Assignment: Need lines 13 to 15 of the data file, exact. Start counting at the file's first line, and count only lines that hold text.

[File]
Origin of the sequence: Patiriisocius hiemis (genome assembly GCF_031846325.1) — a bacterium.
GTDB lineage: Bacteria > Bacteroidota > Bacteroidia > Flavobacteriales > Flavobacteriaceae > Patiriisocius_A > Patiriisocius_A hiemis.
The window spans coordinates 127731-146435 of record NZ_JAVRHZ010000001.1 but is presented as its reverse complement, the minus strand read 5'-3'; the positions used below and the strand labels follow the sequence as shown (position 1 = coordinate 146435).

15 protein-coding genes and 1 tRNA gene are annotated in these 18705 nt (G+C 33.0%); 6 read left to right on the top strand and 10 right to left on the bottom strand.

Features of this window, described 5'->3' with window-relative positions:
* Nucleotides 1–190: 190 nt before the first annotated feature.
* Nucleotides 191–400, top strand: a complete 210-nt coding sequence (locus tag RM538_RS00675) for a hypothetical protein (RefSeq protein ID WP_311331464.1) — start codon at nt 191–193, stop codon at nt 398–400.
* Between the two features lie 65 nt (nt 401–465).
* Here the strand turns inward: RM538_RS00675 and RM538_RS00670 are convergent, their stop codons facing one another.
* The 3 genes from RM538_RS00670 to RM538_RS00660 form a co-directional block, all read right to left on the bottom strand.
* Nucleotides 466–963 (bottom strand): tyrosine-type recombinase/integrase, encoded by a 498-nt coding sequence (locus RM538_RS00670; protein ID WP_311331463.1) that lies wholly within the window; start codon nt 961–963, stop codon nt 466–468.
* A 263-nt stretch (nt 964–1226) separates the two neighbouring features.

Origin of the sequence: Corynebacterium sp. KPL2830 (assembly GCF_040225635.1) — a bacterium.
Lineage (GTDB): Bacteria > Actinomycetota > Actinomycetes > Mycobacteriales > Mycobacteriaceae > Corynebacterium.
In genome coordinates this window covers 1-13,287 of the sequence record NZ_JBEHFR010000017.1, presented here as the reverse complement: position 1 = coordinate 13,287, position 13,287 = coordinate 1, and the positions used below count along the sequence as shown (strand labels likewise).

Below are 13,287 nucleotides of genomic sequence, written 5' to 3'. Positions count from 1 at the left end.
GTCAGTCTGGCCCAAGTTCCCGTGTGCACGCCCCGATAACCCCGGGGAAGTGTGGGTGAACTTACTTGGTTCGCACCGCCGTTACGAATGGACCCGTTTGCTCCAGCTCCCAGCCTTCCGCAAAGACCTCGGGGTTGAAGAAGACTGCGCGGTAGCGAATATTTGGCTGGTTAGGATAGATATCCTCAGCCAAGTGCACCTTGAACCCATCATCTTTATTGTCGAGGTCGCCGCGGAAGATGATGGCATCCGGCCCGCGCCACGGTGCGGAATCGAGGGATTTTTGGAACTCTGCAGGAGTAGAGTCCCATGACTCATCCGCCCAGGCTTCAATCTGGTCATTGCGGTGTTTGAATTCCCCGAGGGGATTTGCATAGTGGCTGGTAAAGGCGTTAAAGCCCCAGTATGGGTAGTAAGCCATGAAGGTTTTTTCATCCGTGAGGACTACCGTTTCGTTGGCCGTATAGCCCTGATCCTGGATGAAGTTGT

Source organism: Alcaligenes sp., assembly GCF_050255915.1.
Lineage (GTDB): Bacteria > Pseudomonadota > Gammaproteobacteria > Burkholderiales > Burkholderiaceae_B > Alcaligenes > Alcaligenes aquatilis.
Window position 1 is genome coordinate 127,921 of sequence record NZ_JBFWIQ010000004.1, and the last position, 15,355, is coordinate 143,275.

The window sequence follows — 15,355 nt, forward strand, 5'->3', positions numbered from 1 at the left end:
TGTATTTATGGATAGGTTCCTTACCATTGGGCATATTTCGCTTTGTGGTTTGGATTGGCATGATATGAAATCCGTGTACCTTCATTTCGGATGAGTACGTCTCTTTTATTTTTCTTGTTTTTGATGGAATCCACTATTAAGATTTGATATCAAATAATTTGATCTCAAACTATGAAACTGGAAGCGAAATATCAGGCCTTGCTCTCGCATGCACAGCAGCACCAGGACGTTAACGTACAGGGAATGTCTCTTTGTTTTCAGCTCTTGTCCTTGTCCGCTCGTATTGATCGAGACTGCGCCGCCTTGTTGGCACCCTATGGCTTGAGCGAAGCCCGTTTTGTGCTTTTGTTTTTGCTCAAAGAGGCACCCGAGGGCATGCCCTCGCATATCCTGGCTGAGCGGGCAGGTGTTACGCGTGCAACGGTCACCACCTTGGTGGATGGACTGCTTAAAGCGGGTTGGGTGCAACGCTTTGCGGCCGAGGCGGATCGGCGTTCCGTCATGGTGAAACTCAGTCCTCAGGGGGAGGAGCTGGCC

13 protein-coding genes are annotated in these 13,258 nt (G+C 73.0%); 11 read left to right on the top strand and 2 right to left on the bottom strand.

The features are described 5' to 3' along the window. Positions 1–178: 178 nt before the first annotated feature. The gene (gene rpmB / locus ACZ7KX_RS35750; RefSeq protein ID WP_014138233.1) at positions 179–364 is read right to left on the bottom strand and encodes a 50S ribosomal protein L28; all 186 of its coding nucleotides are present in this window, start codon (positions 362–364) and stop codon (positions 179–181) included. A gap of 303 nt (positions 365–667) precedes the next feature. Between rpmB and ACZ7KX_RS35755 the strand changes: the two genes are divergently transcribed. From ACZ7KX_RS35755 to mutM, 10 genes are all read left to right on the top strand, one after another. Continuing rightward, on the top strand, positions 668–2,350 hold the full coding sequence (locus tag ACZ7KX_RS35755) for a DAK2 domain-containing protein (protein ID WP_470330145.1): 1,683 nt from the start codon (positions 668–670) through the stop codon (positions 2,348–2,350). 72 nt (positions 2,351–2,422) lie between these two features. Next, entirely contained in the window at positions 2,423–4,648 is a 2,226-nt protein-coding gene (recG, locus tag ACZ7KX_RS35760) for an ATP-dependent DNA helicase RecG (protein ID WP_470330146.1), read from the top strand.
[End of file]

Origin of the sequence: Corynebacterium sp. KPL2830 (assembly GCF_040225635.1) — a bacterium.
Lineage (GTDB): Bacteria > Actinomycetota > Actinomycetes > Mycobacteriales > Mycobacteriaceae > Corynebacterium.
In genome coordinates this window covers 1-13,287 of the sequence record NZ_JBEHFR010000017.1, presented here as the reverse complement: position 1 = coordinate 13,287, position 13,287 = coordinate 1, and the positions used below count along the sequence as shown (strand labels likewise).